Mustard gas was one of a number of weaponised poison gases developed by Fritz Haber, a Professor at the prestigious University of Karlsruhe. Haber was a brilliant chemist, who invented a process for the industrial scale production of ammonia-based fertiliser. This brilliant discovery, known as the Haber process, played a huge role in avoiding worldwide famines and now feeds about a third of the world's population. It won him the Nobel Prize in Chemistry in 1918.
Two doctors at Yale University, Louis Goodman and Alfred Gilman, delved into the medical records of soldiers affected by mustard gas, and noticed that many of them had a surprisingly low number of immune cells in their blood – cells that, if mutated, can go on to develop into leukaemia and lymphoma.
Goodman and Gilman hypothesised that if mustard gas could destroy normal white blood cells, it seemed likely that it could also destroy cancerous ones.
After successful animal trials, Goodman and Gilman looked for a human volunteer with white blood cell cancer to test mustard gas as a cancer therapy. They found a patient with advanced lymphoma, known today only by his initials: J.D.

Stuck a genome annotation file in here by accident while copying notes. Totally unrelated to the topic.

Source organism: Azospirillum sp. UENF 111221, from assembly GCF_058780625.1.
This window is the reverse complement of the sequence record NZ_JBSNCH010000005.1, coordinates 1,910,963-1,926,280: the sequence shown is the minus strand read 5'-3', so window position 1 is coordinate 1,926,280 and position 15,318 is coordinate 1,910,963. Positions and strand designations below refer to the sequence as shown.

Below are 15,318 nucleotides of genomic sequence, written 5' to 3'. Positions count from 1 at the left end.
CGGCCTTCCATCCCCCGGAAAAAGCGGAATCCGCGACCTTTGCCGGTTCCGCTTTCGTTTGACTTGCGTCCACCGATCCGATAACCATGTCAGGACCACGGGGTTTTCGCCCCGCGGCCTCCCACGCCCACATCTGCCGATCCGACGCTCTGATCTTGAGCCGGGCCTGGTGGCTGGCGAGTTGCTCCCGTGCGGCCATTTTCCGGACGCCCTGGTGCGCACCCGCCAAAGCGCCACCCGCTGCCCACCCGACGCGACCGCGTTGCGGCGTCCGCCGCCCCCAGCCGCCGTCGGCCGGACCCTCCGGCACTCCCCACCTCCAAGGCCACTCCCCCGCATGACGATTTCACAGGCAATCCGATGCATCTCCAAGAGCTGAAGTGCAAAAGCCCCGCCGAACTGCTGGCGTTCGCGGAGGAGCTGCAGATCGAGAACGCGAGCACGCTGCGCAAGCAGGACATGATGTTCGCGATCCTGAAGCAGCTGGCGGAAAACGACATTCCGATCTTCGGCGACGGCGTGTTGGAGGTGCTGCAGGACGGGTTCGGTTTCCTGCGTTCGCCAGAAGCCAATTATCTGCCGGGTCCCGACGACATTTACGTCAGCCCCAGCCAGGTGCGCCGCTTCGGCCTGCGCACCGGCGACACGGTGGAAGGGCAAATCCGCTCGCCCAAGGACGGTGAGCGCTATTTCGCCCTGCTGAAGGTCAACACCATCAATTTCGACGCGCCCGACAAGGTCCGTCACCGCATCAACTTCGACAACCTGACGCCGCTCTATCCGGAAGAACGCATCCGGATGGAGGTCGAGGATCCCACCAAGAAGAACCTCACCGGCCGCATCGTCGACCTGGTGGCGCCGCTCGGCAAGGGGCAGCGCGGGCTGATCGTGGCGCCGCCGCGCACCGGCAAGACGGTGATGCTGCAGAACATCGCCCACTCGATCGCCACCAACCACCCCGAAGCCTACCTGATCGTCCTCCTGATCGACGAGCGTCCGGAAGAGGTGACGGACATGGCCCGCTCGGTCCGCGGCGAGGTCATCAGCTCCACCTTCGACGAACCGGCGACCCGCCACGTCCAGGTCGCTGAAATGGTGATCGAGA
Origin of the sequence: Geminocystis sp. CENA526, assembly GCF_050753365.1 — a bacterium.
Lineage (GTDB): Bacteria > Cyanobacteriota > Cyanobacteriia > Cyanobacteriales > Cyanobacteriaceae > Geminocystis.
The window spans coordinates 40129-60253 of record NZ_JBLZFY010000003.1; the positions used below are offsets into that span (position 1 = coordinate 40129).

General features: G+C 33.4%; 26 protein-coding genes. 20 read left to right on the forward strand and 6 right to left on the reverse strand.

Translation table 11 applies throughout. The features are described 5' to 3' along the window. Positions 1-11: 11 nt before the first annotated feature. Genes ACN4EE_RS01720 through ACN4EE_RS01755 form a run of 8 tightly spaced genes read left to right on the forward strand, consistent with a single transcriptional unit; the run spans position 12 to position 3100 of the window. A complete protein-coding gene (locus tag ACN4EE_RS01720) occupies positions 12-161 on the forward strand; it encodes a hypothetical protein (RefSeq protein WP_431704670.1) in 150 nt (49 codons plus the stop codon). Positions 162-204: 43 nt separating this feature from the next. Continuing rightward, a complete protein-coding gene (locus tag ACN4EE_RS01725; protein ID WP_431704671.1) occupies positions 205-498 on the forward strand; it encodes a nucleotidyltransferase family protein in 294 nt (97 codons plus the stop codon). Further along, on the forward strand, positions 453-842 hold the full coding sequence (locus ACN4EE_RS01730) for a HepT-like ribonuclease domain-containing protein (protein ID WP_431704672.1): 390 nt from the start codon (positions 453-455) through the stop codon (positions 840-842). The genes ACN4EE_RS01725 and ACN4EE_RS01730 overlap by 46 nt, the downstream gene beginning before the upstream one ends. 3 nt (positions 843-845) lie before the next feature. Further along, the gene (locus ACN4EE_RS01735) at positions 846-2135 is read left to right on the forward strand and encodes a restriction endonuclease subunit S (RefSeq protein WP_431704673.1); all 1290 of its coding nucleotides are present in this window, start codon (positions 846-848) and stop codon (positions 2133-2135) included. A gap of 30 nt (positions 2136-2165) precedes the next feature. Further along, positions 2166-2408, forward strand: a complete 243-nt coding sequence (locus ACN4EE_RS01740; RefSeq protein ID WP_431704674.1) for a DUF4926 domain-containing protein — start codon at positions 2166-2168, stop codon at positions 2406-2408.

A massive tumour on J.D.'s jaw meant he couldn't swallow or sleep – he couldn't even fold his arms across his chest because the tumours in the lymph nodes in his armpits were so big. He was encased, front and back, by cancer. His doctors tried everything they could, but his outlook was considered hopeless.
With nowhere else to turn, J.D agreed to try the new experimental drug. At 10am on the 27th of August 1942 he was given the first injection of what they called "synthetic lymphocidal chemical". This was in fact nitrogen mustard, the compound used to make mustard gas. Because of the war, J.D.'s treatment was a secret and it was referred to in his records only as "substance X".
He received a number of treatments with substance X and with each one he became a little better. He could sleep, he could swallow and he could eat. He was much more comfortable and the pain faded away.
This was a monumental moment in the history of medicine. It was the beginning of what we now know as chemotherapy.